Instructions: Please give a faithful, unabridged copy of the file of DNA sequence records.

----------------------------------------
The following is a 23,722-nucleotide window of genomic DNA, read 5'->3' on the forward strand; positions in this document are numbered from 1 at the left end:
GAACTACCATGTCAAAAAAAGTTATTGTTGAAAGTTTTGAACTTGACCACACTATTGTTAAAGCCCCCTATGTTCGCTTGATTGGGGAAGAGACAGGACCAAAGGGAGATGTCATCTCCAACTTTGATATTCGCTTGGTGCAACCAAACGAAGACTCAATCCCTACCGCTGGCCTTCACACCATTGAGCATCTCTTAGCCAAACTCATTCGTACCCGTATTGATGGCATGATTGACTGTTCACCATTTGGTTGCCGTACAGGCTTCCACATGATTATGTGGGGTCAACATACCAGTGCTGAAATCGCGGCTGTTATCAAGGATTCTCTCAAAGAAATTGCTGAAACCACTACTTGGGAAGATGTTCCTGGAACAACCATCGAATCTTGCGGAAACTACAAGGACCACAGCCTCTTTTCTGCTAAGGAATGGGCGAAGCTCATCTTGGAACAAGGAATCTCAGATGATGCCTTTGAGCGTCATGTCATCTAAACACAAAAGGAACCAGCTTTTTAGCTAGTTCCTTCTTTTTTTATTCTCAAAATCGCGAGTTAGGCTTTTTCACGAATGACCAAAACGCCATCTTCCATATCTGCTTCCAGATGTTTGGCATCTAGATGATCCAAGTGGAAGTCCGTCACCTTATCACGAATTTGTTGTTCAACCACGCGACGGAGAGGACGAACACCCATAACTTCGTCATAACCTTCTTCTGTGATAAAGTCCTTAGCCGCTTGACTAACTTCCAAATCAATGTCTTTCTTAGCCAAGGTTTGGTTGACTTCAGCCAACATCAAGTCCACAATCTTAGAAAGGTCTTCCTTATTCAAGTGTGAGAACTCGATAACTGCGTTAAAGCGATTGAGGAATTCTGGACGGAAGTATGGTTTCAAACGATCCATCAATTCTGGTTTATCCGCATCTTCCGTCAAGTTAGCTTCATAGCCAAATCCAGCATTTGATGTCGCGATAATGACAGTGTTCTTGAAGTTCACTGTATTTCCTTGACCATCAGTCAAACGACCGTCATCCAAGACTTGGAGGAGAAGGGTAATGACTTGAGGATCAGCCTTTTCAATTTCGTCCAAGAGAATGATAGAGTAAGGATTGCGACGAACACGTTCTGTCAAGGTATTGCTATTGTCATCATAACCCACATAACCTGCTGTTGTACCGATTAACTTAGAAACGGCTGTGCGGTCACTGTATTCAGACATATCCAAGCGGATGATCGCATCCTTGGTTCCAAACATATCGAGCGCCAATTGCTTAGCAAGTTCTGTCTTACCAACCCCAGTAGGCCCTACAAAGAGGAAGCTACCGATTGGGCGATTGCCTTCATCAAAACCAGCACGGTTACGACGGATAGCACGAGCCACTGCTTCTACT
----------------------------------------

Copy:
The following is a 23,722-nucleotide window of genomic DNA, read 5'->3' on the forward strand; positions in this document are numbered from 1 at the left end:
GAACTACCATGTCAAAAAAAGTTATTGTTGAAAGTTTTGAACTTGACCACACTATTGTTAAAGCCCCCTATGTTCGCTTGATTGGGGAAGAGACAGGACCAAAGGGAGATGTCATCTCCAACTTTGATATTCGCTTGGTGCAACCAAACGAAGACTCAATCCCTACCGCTGGCCTTCACACCATTGAGCATCTCTTAGCCAAACTCATTCGTACCCGTATTGATGGCATGATTGACTGTTCACCATTTGGTTGCCGTACAGGCTTCCACATGATTATGTGGGGTCAACATACCAGTGCTGAAATCGCGGCTGTTATCAAGGATTCTCTCAAAGAAATTGCTGAAACCACTACTTGGGAAGATGTTCCTGGAACAACCATCGAATCTTGCGGAAACTACAAGGACCACAGCCTCTTTTCTGCTAAGGAATGGGCGAAGCTCATCTTGGAACAAGGAATCTCAGATGATGCCTTTGAGCGTCATGTCATCTAAACACAAAAGGAACCAGCTTTTTAGCTAGTTCCTTCTTTTTTTATTCTCAAAATCGCGAGTTAGGCTTTTTCACGAATGACCAAAACGCCATCTTCCATATCTGCTTCCAGATGTTTGGCATCTAGATGATCCAAGTGGAAGTCCGTCACCTTATCACGAATTTGTTGTTCAACCACGCGACGGAGAGGACGAACACCCATAACTTCGTCATAACCTTCTTCTGTGATAAAGTCCTTAGCCGCTTGACTAACTTCCAAATCAATGTCTTTCTTAGCCAAGGTTTGGTTGACTTCAGCCAACATCAAGTCCACAATCTTAGAAAGGTCTTCCTTATTCAAGTGTGAGAACTCGATAACTGCGTTAAAGCGATTGAGGAATTCTGGACGGAAGTATGGTTTCAAACGATCCATCAATTCTGGTTTATCCGCATCTTCCGTCAAGTTAGCTTCATAGCCAAATCCAGCATTTGATGTCGCGATAATGACAGTGTTCTTGAAGTTCACTGTATTTCCTTGACCATCAGTCAAACGACCGTCATCCAAGACTTGGAGGAGAAGGGTAATGACTTGAGGATCAGCCTTTTCAATTTCGTCCAAGAGAATGATAGAGTAAGGATTGCGACGAACACGTTCTGTCAAGGTATTGCTATTGTCATCATAACCCACATAACCTGCTGTTGTACCGATTAACTTAGAAACGGCTGTGCGGTCACTGTATTCAGACATATCCAAGCGGATGATCGCATCCTTGGTTCCAAACATATCGAGCGCCAATTGCTTAGCAAGTTCTGTCTTACCAACCCCAGTAGGCCCTACAAAGAGGAAGCTACCGATTGGGCGATTGCCTTCATCAAAACCAGCACGGTTACGACGGATAGCACGAGCCACTGCTTCTACT